Re: REL and REV attributes (Was: More comments on HTML 3.0)

Craig Hubley (
Wed, 10 May 95 16:48:19 EDT

> On Tues, May 9, 1995 Michael J. Hannah wrote:
> >3) Registered list of REV/REL relations
> >I prefer the model of Headers in e-mail. A few are registered/fixed
> >with defined meanings and use. But others can be added at will using
> >the "X-gworp" syntax. Once an "X-" becomes clearly wide-spread and
> >useful, it can be standardized to remove the leading "X-"
> >That allows a group to propose an RFC for registered/fixed names, but
> >also allows expansion/flexibility.

I agree with the principle, and disagree with the name scheme. I think
the appropriate name space for link types/behaviors is URLs/URIs. Thus the
idea of "linkas:..." names.

The "X-" method works ONLY for names that are supposed to be interpreted as
browser behaviors. This is NOT the only useful kind of typed link, and we
ultimately want the ability to retrieve a definition from someplace. That
means we are back to URLs/URIs (I am really trying hard to avoid inventing
new ways to specify a name space). The "mailto:..." is the precedent, it's
a browser behavior that is specified as a URL, has an argument embedded
in it (the email address), and can appear in place of an HREF in an anchor.
Rather than letting proliferating link types fill up the URL/URI name space,
and confusing browsers that don't understand "toc:...", I think we ought to
support REL=xxx for now, taking the HREF as its argument, and ultimately be
moving to some more generic means of specifying a link as a fn with arguments.

URLs/URIs are "generic" in that they are not restricted to the HTML language.
This matters because, if linking behavior is not supportable across the
various different languages/formats on the Web, we'll end up splintered!
A bad thing... A baroque mechanism with several different name spaces,
several different means of specifying arguments, etc., has no hope of
being adopted in PDF, SGML, VRML, RTF, and god knows what horrors to come.

We need to be concerned about what *all* Web browser implementors (including
those working on non-HTML browsers) will consider to be a single clean mechanism.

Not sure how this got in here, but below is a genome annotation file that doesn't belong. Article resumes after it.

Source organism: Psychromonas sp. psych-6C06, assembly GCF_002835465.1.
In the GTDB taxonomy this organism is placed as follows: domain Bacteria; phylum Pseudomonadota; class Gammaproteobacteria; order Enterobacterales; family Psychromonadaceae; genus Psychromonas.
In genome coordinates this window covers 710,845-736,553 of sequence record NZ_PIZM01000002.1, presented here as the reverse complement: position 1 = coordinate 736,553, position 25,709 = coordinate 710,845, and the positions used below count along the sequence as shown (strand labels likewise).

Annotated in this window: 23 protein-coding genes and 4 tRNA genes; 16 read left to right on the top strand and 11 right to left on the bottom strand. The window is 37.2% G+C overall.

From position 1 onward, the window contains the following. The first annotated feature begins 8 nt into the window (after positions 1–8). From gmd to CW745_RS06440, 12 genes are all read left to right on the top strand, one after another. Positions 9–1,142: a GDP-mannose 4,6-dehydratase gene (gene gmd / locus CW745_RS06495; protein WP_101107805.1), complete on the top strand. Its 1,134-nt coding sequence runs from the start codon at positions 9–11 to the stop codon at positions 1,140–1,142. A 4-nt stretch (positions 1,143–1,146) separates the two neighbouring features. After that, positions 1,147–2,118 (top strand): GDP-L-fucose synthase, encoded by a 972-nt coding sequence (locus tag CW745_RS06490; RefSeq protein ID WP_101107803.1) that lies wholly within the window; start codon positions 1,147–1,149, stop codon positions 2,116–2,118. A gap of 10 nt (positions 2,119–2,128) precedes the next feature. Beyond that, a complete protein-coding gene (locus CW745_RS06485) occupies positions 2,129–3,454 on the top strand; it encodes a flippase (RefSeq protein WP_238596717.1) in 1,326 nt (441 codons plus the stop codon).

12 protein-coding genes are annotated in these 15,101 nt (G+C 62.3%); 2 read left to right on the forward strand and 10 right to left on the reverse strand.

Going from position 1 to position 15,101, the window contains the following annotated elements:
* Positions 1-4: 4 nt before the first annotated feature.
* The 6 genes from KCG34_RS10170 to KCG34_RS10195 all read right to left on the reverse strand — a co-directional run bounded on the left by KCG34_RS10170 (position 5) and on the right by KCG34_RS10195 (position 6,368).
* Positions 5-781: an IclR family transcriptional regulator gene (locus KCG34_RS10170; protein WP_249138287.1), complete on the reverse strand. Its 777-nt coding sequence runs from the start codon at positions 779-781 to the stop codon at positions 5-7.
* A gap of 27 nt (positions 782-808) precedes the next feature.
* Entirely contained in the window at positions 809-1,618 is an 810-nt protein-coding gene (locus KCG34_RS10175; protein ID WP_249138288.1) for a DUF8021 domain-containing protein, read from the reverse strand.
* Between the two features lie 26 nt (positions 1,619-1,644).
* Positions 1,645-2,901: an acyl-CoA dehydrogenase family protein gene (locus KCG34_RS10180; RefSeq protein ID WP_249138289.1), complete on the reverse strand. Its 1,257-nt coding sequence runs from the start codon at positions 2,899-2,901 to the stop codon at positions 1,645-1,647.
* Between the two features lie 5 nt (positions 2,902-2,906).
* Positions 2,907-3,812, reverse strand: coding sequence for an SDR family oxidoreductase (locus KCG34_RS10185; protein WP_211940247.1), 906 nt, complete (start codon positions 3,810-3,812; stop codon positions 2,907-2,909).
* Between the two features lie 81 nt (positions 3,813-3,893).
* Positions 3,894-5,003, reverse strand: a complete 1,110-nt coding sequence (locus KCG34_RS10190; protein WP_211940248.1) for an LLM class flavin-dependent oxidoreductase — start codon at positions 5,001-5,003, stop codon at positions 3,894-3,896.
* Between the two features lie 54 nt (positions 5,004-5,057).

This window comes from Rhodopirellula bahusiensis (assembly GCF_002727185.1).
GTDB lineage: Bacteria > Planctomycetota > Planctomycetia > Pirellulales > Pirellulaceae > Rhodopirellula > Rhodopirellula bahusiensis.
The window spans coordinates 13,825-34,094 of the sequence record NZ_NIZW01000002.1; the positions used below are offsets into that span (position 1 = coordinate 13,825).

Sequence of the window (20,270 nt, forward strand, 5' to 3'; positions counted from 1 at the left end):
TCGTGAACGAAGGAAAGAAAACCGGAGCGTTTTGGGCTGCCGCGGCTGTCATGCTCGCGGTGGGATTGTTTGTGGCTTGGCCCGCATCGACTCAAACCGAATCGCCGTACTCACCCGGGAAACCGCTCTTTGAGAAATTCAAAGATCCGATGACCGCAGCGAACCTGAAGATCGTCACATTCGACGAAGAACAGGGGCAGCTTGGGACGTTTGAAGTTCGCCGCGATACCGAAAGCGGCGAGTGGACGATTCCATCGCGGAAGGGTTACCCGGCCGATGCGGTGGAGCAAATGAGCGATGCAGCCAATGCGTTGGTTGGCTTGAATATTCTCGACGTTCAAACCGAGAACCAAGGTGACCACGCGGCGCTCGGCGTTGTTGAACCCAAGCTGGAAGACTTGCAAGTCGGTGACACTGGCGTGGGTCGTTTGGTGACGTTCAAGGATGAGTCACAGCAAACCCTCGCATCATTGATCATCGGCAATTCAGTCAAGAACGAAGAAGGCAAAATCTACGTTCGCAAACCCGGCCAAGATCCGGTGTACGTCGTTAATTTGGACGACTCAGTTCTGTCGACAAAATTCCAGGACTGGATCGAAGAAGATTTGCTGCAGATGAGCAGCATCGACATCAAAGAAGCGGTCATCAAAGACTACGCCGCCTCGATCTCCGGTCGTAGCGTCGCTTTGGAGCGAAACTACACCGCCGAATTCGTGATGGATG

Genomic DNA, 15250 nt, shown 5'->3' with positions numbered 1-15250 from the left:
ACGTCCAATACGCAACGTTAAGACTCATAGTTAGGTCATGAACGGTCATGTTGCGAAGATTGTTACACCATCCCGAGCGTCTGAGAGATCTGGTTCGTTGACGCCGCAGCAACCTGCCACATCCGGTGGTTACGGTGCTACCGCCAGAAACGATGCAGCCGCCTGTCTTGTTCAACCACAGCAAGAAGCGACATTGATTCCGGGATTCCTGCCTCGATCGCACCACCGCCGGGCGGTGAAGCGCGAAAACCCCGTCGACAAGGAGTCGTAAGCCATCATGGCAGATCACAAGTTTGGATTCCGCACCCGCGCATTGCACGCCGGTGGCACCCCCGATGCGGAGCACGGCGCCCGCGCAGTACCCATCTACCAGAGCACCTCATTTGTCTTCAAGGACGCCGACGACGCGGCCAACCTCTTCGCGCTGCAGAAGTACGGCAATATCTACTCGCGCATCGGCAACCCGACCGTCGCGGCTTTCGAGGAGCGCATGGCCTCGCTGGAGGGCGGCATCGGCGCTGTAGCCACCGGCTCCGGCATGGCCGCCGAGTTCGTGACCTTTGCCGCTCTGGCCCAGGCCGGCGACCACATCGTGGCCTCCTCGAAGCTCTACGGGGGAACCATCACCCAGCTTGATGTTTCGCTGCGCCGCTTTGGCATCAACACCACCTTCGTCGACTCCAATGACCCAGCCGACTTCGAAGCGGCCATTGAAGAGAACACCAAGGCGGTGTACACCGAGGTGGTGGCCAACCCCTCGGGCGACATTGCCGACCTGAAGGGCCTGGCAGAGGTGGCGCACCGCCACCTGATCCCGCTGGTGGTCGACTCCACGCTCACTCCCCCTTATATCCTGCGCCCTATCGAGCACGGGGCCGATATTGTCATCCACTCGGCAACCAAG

They understand URLs/URIs, they understand "mailto:...", they will understand
and implement something that simply fills in the gaps. A list of names that
only fit in REL and an "X-xxx" breakout mechanism does not solve this problem.
It simply makes the HTML-style anchor more baroque and hard to implement

> I certainly support having a list of REL and REV values, and I also support
> people experimenting with new ones, but I must admit that I question the
> value of sticking a "X-" on the beginning of an experimental value. I take
> it as a given that software will not fail on encountering a value that it
> doesn't support, and if you stick on "X-" on the beginning of experimental
> things, it just means you need to change your software once it does get
> standardized (Because the act of standardization changes existing practice).

Yes. However, software will already know how to deal with known/unknown
found/unfound URLs, and will have reasonable default behavior built in when
a bad one is found in a specific context. In other words, default unknown
link types, e.g. "linkas:flying_leap" to a "linkas:goto" (the standard) with
a link type name of "flying leap". Or look them up if a server is named in
the linkas (not proposing this yet, just leaving the door deliberately open).

Draft on this should be ready next week, now that Murray's back.

Craig Hubley                Business that runs on knowledge
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